In addition to flexibility and accuracy, easy handling and the minimal spatial requirements were also crucial factors. Seeger in this regard: "We wanted a small and space-saving machining center, that's why we have the Haas DT-1. Then we calculated: Precisely 30, size-32 HYDROKs fits on the machine table plus traverse distances, and the space is optimally utilized. The base plate with the HYDROKs remains stationary in the machine, and we only change the clamping heads, depending on diameter."
Fisher added: "Today, the intelligence of the system is in the clamping heads. The individual segments of the clamping head are vulcanized together and hardened. Thus, we achieve this consistent clamping force and repeatability."
In the meantime at Seeger there are already two fixtures with the HYDROKs in use, and the trend is upward. Seeger wants to concentrate on his existing customers and do his work well in this area, then new orders or fields of activity will usually come about entirely on their own. "Large customers want you to grow with them," he said. "Starting in 2014, instead of the 300,000 parts that we deliver today, we should deliver one million parts."
Often Seeger and his employees are brought on board in the design phase of a new component. Together with the customer, they consider what the parts must ideally look like. For the new quantities starting in 2014, not only will additional HYDROKs be needed, new capacities will be needed as well. Construction of a new manufacturing hall has already begun. Currently manufacturing, parts testing and assembly are distributed over three halls, which are fully utilized to the last meter, a "logistical horror" for Seeger.
Since not only manufacturing, but along with it parts testing is also growing continuously, future spatial requirements are preprogrammed. More than 70 percent of the lots are tested 100 percent. Here as well, this is a consequence of the rigorous requirements that apply in the supplier industry.
If just one part in a lot of 10,000 is faulty, all 10,000 parts are returned. Consequently, 25 employees now work in parts testing and outgoing goods inspection. Moreover, it is fitting that Manfred Seeger is responsible for the automation of parts testing. He designed and built all automated measuring cells, such as the test cell with automated palletizing of turned parts with two-camera systems, for 100 percent inspection. The software forQC comes from Fraunhofer IPA. Thus, everyone in the family company has his area. "Although my father is no longer the owner, he is the undisputed boss," laughed Moritz Seeger. Thus, the enterprise appears to be ideally equipped for the future.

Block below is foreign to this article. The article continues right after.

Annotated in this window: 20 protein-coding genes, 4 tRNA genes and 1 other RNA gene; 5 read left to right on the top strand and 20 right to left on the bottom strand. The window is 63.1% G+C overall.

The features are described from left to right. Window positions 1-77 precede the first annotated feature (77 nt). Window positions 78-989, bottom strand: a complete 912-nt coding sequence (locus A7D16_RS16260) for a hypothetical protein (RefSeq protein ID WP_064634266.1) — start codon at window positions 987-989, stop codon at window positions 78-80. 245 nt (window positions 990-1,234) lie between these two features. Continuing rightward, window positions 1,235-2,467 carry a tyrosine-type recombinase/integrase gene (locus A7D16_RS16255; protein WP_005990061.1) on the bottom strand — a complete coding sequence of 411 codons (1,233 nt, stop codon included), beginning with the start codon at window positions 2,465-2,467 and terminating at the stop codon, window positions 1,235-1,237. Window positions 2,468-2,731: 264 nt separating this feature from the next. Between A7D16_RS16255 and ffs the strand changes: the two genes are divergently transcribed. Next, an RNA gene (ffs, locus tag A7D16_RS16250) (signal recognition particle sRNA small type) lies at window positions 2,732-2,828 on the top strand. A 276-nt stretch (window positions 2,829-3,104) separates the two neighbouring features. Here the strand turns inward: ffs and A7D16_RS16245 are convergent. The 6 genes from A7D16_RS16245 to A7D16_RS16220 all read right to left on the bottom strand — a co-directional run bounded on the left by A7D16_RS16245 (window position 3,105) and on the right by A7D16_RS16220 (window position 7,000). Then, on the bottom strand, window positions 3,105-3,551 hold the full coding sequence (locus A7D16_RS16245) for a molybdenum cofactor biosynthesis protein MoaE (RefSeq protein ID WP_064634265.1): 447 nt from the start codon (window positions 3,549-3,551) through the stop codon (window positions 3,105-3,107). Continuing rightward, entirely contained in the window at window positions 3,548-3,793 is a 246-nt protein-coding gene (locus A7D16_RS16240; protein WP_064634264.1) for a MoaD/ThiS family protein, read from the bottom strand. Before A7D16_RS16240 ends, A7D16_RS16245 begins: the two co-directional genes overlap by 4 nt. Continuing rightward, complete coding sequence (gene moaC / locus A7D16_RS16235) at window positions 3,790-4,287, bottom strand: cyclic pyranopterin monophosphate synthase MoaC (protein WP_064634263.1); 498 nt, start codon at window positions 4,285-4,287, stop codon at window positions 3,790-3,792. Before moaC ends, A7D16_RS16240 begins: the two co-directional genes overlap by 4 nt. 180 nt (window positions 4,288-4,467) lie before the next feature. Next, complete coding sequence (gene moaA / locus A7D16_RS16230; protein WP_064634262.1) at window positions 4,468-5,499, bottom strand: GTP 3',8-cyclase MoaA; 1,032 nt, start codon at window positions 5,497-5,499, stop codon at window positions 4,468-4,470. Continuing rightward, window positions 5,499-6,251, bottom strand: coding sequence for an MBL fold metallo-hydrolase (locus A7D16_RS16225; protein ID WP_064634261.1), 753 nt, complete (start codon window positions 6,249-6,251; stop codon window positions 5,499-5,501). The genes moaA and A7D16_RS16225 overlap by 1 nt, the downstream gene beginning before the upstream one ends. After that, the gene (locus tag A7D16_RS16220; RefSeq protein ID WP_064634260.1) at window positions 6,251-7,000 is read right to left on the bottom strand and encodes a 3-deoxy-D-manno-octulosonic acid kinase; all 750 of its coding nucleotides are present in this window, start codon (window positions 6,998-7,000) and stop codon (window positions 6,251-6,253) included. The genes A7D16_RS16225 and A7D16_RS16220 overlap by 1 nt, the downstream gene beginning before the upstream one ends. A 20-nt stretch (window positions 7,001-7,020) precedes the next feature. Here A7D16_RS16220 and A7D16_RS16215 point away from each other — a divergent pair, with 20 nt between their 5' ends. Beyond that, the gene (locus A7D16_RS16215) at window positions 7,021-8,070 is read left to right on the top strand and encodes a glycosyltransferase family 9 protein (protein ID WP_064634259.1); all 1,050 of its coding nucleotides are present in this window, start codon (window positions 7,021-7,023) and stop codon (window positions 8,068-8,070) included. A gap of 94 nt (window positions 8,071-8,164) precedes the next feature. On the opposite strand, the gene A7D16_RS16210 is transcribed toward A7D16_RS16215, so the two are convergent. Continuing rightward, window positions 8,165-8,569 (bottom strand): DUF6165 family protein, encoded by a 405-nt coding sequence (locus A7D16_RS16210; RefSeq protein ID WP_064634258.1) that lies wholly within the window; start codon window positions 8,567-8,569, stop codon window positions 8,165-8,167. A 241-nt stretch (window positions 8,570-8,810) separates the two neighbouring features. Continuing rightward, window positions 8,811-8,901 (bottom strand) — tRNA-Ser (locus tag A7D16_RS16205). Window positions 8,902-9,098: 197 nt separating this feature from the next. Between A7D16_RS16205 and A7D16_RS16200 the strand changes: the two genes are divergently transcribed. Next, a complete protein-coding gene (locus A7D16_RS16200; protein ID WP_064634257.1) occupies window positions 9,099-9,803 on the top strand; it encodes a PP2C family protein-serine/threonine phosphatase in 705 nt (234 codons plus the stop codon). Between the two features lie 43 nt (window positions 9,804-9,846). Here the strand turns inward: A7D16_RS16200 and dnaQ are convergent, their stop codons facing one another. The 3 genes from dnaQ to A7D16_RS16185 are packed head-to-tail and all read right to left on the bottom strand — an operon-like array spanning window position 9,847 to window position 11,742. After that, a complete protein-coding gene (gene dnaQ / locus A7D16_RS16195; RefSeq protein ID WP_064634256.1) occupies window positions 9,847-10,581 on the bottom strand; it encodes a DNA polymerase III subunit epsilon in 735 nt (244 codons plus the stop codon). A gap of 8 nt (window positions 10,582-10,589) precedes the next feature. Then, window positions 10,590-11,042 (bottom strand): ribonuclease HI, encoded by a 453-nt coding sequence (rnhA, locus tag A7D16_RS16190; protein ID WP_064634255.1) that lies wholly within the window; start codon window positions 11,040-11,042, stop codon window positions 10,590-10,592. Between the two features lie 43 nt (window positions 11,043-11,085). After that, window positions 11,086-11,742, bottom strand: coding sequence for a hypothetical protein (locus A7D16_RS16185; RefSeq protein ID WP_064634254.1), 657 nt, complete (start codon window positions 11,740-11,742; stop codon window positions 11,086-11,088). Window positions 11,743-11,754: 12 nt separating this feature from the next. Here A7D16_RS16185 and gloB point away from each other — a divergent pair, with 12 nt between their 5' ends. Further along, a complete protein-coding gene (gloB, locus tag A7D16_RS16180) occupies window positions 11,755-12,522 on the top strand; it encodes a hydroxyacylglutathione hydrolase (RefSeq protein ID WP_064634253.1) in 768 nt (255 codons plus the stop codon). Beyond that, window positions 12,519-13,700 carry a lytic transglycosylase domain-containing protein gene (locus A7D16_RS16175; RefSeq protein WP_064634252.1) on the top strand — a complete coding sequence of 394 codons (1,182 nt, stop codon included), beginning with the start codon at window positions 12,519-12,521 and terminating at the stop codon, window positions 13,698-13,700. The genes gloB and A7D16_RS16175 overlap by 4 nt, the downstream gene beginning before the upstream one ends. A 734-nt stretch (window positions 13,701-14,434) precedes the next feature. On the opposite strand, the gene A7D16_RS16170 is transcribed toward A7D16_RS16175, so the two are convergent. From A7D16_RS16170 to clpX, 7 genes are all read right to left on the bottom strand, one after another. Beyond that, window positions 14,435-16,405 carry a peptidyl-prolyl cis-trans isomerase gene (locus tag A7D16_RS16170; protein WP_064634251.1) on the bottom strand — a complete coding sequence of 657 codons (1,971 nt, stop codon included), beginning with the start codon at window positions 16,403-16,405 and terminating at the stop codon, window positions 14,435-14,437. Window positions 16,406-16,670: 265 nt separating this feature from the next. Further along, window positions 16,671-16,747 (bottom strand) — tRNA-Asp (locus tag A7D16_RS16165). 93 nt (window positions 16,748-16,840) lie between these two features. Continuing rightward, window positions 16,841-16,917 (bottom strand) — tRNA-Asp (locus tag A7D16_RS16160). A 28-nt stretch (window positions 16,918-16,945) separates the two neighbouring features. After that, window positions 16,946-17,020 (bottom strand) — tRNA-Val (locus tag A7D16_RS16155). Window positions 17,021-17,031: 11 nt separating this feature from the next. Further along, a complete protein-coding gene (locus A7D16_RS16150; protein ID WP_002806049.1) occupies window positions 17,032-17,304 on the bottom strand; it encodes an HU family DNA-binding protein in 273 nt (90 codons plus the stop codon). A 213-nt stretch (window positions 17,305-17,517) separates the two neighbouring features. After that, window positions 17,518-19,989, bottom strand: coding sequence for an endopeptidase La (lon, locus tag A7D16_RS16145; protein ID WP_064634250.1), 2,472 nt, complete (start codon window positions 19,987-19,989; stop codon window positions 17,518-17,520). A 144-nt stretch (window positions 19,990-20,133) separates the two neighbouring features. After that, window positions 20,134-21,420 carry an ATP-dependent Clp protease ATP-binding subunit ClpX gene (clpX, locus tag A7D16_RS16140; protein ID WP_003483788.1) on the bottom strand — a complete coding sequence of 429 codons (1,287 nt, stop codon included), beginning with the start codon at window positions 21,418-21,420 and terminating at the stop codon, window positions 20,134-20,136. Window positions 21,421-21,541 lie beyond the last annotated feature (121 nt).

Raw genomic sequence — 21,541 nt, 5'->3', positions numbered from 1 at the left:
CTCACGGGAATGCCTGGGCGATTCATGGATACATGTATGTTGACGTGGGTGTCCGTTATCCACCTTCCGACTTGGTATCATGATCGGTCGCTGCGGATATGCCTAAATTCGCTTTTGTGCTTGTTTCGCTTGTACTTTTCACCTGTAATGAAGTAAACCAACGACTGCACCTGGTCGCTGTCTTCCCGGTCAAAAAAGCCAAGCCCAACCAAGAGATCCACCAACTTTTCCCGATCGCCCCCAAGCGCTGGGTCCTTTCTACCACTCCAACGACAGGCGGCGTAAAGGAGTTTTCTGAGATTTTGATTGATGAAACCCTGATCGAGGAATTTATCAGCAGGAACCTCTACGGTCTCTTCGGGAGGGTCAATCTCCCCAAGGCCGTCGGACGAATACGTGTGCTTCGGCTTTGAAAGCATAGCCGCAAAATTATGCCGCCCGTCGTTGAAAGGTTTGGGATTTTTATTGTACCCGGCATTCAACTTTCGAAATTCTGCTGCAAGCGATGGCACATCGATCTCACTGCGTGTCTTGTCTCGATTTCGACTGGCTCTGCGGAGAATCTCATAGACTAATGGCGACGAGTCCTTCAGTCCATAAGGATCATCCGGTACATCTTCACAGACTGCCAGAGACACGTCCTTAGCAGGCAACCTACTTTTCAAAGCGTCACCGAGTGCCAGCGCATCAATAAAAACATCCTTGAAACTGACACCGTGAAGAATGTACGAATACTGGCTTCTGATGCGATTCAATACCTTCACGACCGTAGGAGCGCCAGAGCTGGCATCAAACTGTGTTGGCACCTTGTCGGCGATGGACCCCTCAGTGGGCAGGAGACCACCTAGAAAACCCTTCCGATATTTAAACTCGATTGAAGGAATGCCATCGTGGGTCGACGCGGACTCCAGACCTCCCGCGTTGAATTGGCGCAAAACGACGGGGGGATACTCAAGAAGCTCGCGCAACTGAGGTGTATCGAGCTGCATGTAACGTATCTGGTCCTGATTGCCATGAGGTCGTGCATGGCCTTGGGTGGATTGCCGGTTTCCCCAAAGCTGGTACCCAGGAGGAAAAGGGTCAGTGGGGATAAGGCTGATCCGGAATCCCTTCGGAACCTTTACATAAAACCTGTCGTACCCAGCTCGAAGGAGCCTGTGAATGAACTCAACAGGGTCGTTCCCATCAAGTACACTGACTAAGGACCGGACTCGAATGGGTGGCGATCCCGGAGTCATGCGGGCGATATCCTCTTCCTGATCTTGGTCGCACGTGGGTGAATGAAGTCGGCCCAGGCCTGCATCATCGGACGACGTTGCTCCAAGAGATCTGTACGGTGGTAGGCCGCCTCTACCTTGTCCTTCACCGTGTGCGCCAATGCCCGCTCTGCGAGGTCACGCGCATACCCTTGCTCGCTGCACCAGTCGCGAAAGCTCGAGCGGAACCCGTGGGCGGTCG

Related Glossary Terms
Cone-shaped pins that support a workpiece by one or two ends during machining. The centers fit into holes drilled in the workpiece ends. Centers that turn with the workpiece are called “live” centers; those that do not are called “dead” centers.
Workholding device that affixes to a mill, lathe or drill-press spindle. It holds a tool or workpiece by one end, allowing it to be rotated. May also be fitted to the machine table to hold a workpiece. Two or more adjustable jaws actually hold the tool or part. May be actuated manually, pneumatically, hydraulically or electrically. See collet.
Device, often made in-house, that holds a specific workpiece. See jig; modular fixturing.
- machining center
CNC machine tool capable of drilling, reaming, tapping, milling and boring. Normally comes with an automatic toolchanger. See automatic toolchanger.
Minimum and maximum amount a workpiece dimension is allowed to vary from a set standard and still be acceptable.